Strategies on Combating POPTS
CSM 2009 Wrap-up: The APTA keeps a watchful eye on the legislative strategies states can use to fight encroachment of physician-owned physical therapy practices (POPTS). But there are other ways to stop what many therapists see as a major cause thwarting the autonomy of the PT profession.
Peter J. McMenamin, PT, MS, OCS, and Brian J. Tovin, PT, DPT, presented "Combating POPTS: Legislative and Non-Legislative Strategies for Every PT" on Wednesday, Feb. 11 at CSM 2009 in Las Vegas.
While the session was well-attended, both speakers expressed concern that it wasn't packed. The profession's ability to combat POPTS through legislative and legal means is directly related to its survival as an autonomous profession, McMenamin said.
"Can PTs have a viable and independent business model as part of Vision 2020?" he asked. "The interest is there-within 8 years we have seen a complete reversal of educational programs in this direction, from 20 percent of programs offering the DPT to 93 percent today. So it is market-driven. Direct access is also making progress, with full direct access in 14 states and provisional DA in 31," he said.
Strategies states are attempting to use to ban POPTS include laws against referral-for-profit (RFP); fee-splitting provisions for owners of practices, and professional corporation law, which is still a theory to deal with POPTS, McMenamin said.
POPTS are banned in South Carolina, Delaware and Missouri. All three states have language in their state practice acts that effectively bans POPTS; in SC, it is illegal for PTs to work for a POPTS. On the other hand, POPTS are deemed legal in Alabama, Tennessee and Rhode Island. McMenamin said in some of these cases, POPTS earned the right to exist in a state's practice act by essentially bartering direct access-physicians in the state backed direct access language in the PT practice act in exchange for the right to own PT practices if they chose.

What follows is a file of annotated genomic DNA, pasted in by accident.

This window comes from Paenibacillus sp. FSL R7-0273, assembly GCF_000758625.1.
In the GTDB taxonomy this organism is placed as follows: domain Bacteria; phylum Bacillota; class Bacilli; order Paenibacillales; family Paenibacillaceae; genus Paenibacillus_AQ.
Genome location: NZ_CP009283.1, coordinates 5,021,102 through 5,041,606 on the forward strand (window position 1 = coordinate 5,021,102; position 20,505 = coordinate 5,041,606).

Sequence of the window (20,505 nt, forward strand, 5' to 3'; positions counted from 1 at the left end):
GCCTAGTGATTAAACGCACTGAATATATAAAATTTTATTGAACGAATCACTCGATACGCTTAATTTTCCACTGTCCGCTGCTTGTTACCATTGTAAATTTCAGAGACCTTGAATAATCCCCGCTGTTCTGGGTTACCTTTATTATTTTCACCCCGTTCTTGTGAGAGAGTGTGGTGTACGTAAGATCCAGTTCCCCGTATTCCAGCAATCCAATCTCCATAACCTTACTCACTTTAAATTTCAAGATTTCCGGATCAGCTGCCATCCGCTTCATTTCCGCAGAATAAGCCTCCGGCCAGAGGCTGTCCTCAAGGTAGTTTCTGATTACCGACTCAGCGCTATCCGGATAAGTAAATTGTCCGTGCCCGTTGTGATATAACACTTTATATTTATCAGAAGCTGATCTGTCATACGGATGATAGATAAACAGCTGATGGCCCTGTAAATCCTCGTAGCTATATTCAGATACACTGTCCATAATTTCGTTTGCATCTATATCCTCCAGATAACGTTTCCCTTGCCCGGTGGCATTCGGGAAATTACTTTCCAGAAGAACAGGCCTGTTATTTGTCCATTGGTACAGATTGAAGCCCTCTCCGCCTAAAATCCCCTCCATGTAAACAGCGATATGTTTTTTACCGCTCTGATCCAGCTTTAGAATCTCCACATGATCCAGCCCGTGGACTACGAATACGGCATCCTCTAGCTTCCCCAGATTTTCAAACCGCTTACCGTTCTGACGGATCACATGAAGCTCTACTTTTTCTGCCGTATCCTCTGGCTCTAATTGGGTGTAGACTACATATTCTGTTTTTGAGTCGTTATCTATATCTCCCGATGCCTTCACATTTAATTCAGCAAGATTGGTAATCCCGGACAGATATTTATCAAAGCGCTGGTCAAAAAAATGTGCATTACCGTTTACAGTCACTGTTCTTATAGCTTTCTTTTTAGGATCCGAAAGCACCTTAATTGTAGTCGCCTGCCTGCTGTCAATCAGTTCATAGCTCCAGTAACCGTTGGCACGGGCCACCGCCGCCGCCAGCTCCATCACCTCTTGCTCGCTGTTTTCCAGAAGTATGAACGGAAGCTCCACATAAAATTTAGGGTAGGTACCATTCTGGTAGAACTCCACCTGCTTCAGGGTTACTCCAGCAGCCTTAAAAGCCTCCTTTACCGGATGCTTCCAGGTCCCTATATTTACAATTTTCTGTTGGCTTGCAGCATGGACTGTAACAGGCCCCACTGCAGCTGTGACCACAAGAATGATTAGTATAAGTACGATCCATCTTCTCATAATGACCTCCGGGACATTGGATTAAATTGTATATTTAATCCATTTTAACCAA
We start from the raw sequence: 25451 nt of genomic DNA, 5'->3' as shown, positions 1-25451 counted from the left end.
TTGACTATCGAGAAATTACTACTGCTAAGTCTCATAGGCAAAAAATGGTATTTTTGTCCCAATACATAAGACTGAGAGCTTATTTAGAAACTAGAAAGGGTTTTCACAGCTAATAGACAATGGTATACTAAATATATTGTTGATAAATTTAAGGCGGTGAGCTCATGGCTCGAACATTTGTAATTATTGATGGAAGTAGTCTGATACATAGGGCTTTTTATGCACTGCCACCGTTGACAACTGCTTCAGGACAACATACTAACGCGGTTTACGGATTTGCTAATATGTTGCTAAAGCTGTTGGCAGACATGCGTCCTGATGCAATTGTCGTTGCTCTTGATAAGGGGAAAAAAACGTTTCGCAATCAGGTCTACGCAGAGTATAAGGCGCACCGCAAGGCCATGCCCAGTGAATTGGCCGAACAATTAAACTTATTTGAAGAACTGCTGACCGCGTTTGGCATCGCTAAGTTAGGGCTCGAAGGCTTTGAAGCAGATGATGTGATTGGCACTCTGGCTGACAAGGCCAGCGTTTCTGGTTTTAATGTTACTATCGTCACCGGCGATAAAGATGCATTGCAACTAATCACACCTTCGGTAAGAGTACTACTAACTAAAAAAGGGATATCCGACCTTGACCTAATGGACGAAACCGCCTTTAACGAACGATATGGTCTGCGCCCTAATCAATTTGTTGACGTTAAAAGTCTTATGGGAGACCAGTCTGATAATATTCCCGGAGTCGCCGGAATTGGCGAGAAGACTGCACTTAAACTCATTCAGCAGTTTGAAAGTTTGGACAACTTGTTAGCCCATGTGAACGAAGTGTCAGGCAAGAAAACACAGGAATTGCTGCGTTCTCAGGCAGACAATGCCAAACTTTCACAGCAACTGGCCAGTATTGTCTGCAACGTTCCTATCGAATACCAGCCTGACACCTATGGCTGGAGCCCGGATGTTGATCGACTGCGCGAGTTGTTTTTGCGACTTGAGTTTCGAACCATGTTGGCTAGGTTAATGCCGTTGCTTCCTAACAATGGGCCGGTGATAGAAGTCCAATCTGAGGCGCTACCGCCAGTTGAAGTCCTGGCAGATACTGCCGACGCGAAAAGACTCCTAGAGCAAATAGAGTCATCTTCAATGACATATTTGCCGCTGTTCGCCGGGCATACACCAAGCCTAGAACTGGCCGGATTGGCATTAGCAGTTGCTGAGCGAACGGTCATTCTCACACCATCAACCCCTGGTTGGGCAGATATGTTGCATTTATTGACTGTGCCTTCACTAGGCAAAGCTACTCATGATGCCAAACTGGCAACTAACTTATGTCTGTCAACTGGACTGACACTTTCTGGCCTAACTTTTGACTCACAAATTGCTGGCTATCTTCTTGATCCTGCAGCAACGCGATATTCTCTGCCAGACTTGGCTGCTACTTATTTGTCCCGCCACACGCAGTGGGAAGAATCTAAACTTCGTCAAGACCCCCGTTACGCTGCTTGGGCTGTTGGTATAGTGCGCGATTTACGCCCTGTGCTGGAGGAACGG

"Many physicians assume that in states where they are allowed to own a POPTS, it will at some point become illegal, but they are willing to continue owning until that risk becomes reality," he said.
State chapters should never attempt to "go it alone" when developing a plan to eliminate RFPs.
"It has to be a chapter-wide effort, and you have to have your full board committed to it," McMenamin stressed. "Everyone involved must fully understand their practice act implications, and have a war chest to fight with." Other important steps include:
- Establishing a POPTS task force;
- Developing an educational mission for the chapter to inform about POPTS;
- Developing a legal team with a lawyer to work for the chapter;
- Creating a lobbying team for the chapter;
- Conducting a SWOT analysis on PT autonomy to determine where support against POPTS lies;
- Scrutinizing the language in the state practice act on fee-splitting prohibitions, direct access and licensure rules;
- Building a base of state private practice PTs who can campaign on fighting POPTS.
The important thing to remember is that the profession still controls its own success, said Dr. Tovin. "Eliminating POPTS would have more of an effect on the profession's control than direct access does," he said.